Are you trying to eat real food and cut out processed foods? Do you hate to waste food (and money)? Are you a cooking enthusiast with a fairly extensive pantry and/or freezer stock?  Are you also a military spouse and getting ready to move?

Well, as you may know, I’m all of the above. The move isn’t any time soon, but when you’re a milspouse and more than halfway through your tour, you’re always getting ready to move! But you don’t have to be preparing for a move to want to use up what you have on hand, minimize waste and make easy, real food for your family.

Okay, so I’m not exactly a hoarder, but I do stockpile a bit and organization sometimes takes a backseat when you have three kids–yes, that’s a picture of my pantry! It was a struggle to share that with you, but I think it’s important evidence that I’m not claiming to be perfect! Annnnd, it’s easier than sharing evidence of my “freezing problem.” But hey, it’s mostly a good problem to have, as the freezer has come to my rescue for dinner when I least expected it. (That is, I stumbled on a leftover homemade meal that I forgot about in the depths of the freezer…just when I was wondering what I’d cook for dinner. At least it was labeled…)

The thing is, I hate to waste (food, money, and other resources) and I believe planning ahead is the KEY to eating easy, real food consistently. I really can’t help storing it up so it’s as easy as possible. Buying on sale adds to my “inventory.” And then I tend to choose what I cook/reheat intuitively based on how I feel; I have to be “in the mood,” so that kinda contributes to the stockpiling. After nearly two years in one place, the freezer and pantry are both fairly full. Not a year’s worth of food by any means, but I think maybe it’s a good time to revisit the idea of cooking down…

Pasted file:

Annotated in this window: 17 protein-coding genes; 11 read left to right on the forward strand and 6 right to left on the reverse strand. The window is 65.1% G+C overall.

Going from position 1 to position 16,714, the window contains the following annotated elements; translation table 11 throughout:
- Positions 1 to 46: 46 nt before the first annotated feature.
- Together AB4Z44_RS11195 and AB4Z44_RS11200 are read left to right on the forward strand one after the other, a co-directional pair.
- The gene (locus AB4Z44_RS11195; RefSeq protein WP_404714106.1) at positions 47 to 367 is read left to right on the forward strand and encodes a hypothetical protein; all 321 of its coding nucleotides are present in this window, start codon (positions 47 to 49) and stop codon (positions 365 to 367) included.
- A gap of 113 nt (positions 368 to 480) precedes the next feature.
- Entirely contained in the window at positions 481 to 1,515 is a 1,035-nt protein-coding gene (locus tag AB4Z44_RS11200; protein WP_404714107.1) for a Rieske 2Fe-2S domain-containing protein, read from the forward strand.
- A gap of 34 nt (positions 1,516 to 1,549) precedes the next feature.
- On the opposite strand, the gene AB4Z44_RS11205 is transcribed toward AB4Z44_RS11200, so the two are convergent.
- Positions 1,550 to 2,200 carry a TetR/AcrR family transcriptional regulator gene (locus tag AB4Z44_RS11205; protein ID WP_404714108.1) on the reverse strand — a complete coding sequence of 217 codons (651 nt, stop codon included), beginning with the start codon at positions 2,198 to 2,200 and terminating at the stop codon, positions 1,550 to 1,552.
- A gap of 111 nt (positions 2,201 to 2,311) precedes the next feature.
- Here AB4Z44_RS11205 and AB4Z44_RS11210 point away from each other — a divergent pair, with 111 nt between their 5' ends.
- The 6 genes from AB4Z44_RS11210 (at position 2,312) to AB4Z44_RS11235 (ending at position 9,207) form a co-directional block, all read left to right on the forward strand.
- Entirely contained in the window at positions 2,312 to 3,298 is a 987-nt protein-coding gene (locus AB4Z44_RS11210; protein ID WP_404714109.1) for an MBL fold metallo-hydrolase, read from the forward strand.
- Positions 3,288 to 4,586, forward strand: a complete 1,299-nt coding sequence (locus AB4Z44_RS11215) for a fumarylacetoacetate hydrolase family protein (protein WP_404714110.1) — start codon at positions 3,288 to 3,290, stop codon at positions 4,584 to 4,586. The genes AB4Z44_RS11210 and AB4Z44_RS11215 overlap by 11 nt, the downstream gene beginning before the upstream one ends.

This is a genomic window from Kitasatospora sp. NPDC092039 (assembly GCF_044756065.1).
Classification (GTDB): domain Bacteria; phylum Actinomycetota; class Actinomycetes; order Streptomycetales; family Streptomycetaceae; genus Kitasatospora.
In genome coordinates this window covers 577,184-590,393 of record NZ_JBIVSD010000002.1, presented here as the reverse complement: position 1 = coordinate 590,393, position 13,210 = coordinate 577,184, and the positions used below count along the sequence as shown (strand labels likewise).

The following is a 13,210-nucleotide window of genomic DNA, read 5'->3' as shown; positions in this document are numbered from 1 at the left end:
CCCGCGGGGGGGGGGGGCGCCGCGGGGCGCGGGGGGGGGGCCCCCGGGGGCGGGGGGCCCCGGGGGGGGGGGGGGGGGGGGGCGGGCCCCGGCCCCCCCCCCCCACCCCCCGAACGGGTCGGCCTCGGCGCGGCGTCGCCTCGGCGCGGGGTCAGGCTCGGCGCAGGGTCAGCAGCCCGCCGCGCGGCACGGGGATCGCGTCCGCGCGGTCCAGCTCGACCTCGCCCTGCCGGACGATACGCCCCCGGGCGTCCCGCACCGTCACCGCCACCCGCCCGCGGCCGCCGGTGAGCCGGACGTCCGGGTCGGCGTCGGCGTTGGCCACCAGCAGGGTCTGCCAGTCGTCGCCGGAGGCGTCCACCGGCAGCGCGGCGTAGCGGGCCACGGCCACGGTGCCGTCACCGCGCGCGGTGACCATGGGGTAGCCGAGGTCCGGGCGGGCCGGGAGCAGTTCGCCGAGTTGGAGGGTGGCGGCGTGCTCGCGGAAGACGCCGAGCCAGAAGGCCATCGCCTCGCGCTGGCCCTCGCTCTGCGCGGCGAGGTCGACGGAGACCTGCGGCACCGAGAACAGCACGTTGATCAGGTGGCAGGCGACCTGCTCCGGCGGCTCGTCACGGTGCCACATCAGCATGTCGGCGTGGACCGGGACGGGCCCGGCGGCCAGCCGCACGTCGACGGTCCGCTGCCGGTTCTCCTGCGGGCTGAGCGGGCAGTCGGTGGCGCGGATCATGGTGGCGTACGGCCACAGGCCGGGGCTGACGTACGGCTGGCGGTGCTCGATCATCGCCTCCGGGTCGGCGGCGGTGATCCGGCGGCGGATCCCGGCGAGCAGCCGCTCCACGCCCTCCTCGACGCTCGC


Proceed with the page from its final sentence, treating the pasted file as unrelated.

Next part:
You won’t find the term “cooking down” on Google (I tried). I don’t know who coined the term–I may have heard it somewhere–please comment if you want to give or take credit! My definition of cooking down is simply the art and science of using up pantry, fridge, and freezer items to minimize waste–and this is my addition–while making easy, real food.

If you enjoy cooking, you will inevitably find yourself with a pantry full of partially opened items, and even a few unopened (or, even duplicate!) ones, that need to be used up in time to avoid waste. Then there are the freezer meals, partial meals, or ingredients that need to be consumed before freezer burn sets in. And don’t forget all those condiments in the fridge. All when you’d rather just find something easier in the interest of time (and energy)!

Okay, maybe it’s not so simple after all! But the end goals are these:

  1. Use up whatever food you have to create some semblance of a healthy meal your family will eat before it goes to waste.
  2. If you’re moving, gift only a few leftover condiments and bottles of alcohol to your neighbors when you’re driving away to your new destination.